CARLISLE, PA., AUG. 3 -- Among the many young, eager faces trying to impress their way onto the Redskins' roster during the dog days of training camp is one that's not so young, but every bit as eager.

"Actually, I'm a nervous wreck," said Jeff Rutledge, who is trying to beat out rookie Cary Conklin for the Redskins' third and last quarterback spot. "I'm fighting for my life."

Rutledge is 33 and admits, "I don't have many years left."

But he does have experience, something the Redskins need, considering that second-string quarterback Stan Humphries has thrown only 10 passes as a pro. Conklin, of course, has thrown none.

It adds up to one of the most fascinating personnel decisions, one of the classic football quandaries. Do you keep the flashy rookie with the super arm, or the battle-wise veteran backup?

When asked about the decision, Coach Joe Gibbs furrows his brow, takes off his hat and rubs his head. "I just don't know what we're going to do," he said.

Conklin probably came in as the favorite, but Rutledge's tenacity is making the decision tougher. Rutledge has had three straight excellent scrimmages, capped by a five-for-five, two-touchdown, 62-yard show against the Pittsburgh Steelers here Wednesday.

"Every time he gets a chance, good things happen," said Gibbs. "He's a gamer. He might not have the picture-perfect throw, but the two times we put him in against Pittsburgh were by far our best series. Some guys can just move a team."

But sometimes those same guys never get a chance to prove it. Rutledge is an 11-year NFL veteran of the Rams and Giants, but in three of those years -- 1982, 1985 and last year -- he never threw a pass. In 1984 he threw one. In 1986, three. In 1980, four.

The one year that he began as a starter -- 1983 -- he injured a knee in the fifth game and didn't play again that year. In 1984 the Giants' Phil Simms beat him out and Rutledge was never No. 1 again. It's frustrating, he admits, but Rutledge said he is used to it and accepts it. It's a living.

"I realized a long time ago that I would always be a backup. That I was always one snap away from being a starter. But once you realize that, it's all right, and you just prepare yourself for it. It was in 1984 when I realized it, when {the Giants} said that the quarterback position was wide open. I felt I had won the job, but they gave it to Phil. That's when I knew."

Rutledge was the Rams' ninth-round draft pick out of Alabama, where both his father and brother played, and where he was an all-Southeastern Conference quarterback after leading Bear Bryant's Crimson Tide to the 1978 national championship.

But that's where Jeff Rutledge the star sank, and Jeff Rutledge the lifetime backup was born.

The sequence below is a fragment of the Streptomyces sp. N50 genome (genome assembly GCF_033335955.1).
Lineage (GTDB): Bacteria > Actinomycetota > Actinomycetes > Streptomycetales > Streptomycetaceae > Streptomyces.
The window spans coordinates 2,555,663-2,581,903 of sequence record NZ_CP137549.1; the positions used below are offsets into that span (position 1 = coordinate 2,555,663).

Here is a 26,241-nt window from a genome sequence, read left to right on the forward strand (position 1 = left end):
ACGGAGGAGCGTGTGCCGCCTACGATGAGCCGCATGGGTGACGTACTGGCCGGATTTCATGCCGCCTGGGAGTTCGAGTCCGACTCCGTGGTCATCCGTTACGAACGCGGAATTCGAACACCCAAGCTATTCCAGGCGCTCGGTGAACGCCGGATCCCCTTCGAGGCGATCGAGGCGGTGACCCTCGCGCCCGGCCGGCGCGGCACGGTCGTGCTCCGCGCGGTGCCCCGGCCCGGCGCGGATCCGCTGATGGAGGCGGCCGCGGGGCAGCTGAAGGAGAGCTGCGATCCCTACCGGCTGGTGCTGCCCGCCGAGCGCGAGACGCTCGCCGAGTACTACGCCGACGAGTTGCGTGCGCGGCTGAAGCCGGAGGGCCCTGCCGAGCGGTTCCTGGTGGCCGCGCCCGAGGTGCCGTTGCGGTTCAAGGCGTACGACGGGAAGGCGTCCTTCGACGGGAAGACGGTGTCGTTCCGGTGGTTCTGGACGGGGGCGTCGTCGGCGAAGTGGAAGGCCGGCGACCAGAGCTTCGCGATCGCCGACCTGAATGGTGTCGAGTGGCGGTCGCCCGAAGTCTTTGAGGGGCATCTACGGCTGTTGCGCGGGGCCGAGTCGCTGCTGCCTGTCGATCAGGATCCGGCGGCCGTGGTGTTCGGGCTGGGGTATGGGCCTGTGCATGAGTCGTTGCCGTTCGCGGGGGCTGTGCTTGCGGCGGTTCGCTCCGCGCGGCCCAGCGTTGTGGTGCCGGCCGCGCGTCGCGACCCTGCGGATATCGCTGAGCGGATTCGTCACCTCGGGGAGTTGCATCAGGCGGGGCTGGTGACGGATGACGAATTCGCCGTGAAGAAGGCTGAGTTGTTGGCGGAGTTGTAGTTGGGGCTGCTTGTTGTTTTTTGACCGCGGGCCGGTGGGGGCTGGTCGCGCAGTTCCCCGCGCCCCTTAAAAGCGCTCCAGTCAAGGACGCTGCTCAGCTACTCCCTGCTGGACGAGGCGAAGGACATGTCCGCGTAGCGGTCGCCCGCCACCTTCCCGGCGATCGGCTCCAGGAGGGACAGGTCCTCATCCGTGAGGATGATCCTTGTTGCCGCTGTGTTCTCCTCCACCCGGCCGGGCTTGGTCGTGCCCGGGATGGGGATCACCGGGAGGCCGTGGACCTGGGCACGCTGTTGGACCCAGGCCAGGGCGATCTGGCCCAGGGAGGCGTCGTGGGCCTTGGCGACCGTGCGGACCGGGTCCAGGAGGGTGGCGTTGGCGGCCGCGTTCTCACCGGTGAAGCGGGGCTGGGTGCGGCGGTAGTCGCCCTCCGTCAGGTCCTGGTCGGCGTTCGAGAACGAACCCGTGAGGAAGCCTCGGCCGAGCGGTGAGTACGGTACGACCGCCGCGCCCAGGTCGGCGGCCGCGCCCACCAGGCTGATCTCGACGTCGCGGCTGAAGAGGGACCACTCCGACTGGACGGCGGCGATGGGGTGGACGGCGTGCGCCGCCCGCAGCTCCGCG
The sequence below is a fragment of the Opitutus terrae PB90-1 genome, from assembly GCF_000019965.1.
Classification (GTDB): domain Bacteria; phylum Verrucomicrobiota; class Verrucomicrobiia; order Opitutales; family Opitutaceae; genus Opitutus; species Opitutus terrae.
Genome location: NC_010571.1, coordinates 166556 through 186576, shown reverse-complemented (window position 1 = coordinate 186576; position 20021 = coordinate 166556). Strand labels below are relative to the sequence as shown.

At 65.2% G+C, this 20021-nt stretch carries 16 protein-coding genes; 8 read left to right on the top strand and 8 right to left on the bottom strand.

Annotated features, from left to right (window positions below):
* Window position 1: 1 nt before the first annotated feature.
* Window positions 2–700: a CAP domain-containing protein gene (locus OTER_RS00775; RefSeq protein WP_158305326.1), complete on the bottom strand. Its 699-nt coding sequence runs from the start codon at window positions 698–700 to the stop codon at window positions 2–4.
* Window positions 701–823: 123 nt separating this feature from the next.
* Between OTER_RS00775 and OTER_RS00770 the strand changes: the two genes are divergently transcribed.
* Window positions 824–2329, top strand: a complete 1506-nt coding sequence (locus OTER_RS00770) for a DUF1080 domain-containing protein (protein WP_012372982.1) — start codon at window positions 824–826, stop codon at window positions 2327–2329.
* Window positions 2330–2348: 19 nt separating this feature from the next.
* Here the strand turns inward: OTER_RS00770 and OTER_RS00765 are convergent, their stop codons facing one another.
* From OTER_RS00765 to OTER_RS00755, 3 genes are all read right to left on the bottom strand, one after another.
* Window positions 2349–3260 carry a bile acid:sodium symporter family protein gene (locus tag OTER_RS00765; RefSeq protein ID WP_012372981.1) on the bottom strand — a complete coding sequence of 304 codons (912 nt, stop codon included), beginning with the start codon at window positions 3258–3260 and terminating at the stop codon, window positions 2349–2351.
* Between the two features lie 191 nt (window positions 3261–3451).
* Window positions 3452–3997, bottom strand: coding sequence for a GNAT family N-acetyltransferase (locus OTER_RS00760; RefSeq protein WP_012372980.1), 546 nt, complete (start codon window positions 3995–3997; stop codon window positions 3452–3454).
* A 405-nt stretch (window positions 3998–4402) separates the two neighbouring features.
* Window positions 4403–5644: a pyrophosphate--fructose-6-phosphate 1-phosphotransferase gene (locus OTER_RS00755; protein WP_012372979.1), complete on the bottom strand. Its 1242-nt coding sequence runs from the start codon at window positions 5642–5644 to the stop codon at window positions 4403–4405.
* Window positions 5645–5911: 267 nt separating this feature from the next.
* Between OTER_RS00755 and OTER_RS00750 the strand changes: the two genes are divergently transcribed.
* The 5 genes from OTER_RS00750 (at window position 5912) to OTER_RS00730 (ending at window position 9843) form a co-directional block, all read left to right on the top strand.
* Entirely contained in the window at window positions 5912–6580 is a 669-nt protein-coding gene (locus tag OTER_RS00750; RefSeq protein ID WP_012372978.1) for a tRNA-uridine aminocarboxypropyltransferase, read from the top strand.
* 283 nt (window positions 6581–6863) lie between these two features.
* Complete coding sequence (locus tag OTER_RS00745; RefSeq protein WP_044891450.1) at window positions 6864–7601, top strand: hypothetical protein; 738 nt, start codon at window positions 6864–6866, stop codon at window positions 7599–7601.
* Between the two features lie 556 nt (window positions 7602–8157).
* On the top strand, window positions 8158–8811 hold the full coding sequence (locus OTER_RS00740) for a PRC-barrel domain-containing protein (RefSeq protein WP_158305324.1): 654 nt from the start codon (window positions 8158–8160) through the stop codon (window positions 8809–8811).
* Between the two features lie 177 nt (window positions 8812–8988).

After three years as No. 2, the Rams traded Rutledge to the Giants in 1982, but he didn't take a snap that year. By the end of 1989, the Giants felt they had gotten all they could, so they released him. The Redskins signed him as a free agent on March 30.

"The decision {to sign with the Redskins} wasn't a hard one to make," he said. "They showed some interest and I jumped at it. In fact, they were the only ones that showed interest."

Is Rutledge approaching this as a last shot? "When you get into your 12th year, you don't have too many shots left."

What's making Gibbs's decision tougher is Conklin's potential. Conklin, the team's fourth-round draft pick, threw for 2,569 yards and 16 touchdowns in his senior season at Washington.

In the scrimmage against the Steelers Wednesday, Conklin wasn't quite as sharp as Rutledge, completing seven of 14 passes for 56 yards. But as Gibbs pointed out, "Cary went against {the Steelers'} best. When the pressure came at him, he showed some guts."

Conklin's ability makes even Rutledge jealous. "I wish I had the kind of arm he has," he said. "He has a great future, but I'm almost to the end."

Rutledge said he's not a pessimist, but he also admits that sometimes he worries about life without football. "Those thoughts are in my mind," he said. "But if it doesn't work out, it doesn't work out."

Rutledge's family lives in Mission Viejo, Calif., where Rutledge recently opened a restaurant. "It had a great first month," he said. "So I've got options if I don't make it. I've had a great career."

Although he's always gone to training camp fighting for playing time -- sometimes even for a starting spot -- it's been a long time since he has had to battle just to make the team.

"I feel like a rookie," he said. "Like I have to prove I can still get it done. It's the uncertainty of it. I try to tell myself to relax, that it's fun. But I'm still a nervous wreck."

Rutledge probably will get 10 to 15 snaps in Saturday's scrimmage at Buffalo. "I'll be a nervous wreck then too," he said.